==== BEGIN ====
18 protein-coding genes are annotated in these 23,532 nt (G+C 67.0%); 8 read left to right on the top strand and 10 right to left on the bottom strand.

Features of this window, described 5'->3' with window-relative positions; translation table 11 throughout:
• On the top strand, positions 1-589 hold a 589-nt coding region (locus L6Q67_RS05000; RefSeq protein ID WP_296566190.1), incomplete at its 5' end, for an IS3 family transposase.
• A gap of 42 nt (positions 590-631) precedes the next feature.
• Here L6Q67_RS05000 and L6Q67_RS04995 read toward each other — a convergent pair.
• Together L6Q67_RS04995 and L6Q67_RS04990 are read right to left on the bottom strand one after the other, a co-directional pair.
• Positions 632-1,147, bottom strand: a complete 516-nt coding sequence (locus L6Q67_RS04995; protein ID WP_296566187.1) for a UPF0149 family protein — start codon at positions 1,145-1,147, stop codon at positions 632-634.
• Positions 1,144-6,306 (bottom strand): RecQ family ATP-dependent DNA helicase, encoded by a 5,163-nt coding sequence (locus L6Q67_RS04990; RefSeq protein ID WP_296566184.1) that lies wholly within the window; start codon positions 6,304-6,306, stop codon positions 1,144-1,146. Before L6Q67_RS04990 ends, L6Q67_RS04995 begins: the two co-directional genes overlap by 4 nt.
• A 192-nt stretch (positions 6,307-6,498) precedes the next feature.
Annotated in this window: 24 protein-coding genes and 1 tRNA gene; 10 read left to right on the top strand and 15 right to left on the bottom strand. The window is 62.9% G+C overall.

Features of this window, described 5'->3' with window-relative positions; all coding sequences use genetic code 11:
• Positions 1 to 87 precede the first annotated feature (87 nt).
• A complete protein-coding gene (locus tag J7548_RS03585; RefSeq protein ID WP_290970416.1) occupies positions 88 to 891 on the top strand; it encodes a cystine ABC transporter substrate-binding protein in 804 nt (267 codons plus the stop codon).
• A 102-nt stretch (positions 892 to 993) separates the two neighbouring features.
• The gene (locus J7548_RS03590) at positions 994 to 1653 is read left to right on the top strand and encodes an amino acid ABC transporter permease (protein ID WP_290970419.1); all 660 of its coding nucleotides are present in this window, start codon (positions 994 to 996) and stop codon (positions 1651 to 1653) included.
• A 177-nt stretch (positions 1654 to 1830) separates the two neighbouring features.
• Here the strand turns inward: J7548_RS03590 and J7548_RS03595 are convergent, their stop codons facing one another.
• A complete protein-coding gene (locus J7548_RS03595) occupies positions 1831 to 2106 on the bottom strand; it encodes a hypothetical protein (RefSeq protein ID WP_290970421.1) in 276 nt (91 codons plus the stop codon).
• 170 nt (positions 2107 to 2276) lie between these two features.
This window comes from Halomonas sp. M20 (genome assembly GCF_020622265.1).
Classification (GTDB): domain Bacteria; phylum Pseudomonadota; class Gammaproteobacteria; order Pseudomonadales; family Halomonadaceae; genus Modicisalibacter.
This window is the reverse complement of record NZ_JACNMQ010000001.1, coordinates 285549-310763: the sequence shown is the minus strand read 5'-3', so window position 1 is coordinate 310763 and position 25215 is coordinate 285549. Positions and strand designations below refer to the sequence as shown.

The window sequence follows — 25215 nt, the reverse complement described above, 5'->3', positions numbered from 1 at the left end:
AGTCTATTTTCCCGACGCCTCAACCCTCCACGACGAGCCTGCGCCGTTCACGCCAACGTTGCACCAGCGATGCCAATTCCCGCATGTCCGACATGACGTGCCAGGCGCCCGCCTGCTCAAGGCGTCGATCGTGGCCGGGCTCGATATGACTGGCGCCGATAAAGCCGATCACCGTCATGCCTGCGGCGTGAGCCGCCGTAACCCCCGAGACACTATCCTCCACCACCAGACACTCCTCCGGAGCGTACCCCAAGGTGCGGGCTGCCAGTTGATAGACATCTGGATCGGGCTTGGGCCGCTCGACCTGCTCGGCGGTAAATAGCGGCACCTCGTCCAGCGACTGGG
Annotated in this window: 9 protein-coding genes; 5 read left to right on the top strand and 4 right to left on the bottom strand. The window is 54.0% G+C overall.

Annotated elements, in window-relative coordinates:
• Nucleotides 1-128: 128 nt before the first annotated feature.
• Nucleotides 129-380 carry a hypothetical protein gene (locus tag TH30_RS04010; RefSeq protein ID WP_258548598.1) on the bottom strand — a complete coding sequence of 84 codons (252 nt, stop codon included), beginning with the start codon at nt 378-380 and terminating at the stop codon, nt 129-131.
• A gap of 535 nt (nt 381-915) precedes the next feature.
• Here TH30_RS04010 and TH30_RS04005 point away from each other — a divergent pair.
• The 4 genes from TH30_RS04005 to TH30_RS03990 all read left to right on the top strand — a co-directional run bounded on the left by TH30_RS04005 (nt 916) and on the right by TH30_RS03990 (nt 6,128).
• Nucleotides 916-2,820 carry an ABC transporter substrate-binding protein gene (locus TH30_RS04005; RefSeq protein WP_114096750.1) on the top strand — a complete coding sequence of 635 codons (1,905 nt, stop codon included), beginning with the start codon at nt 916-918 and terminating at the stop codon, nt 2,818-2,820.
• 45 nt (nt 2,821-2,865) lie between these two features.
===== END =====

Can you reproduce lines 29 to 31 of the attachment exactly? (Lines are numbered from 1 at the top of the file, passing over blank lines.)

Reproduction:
• A gap of 535 nt (nt 381-915) precedes the next feature.
• Here TH30_RS04010 and TH30_RS04005 point away from each other — a divergent pair.
• The 4 genes from TH30_RS04005 to TH30_RS03990 all read left to right on the top strand — a co-directional run bounded on the left by TH30_RS04005 (nt 916) and on the right by TH30_RS03990 (nt 6,128).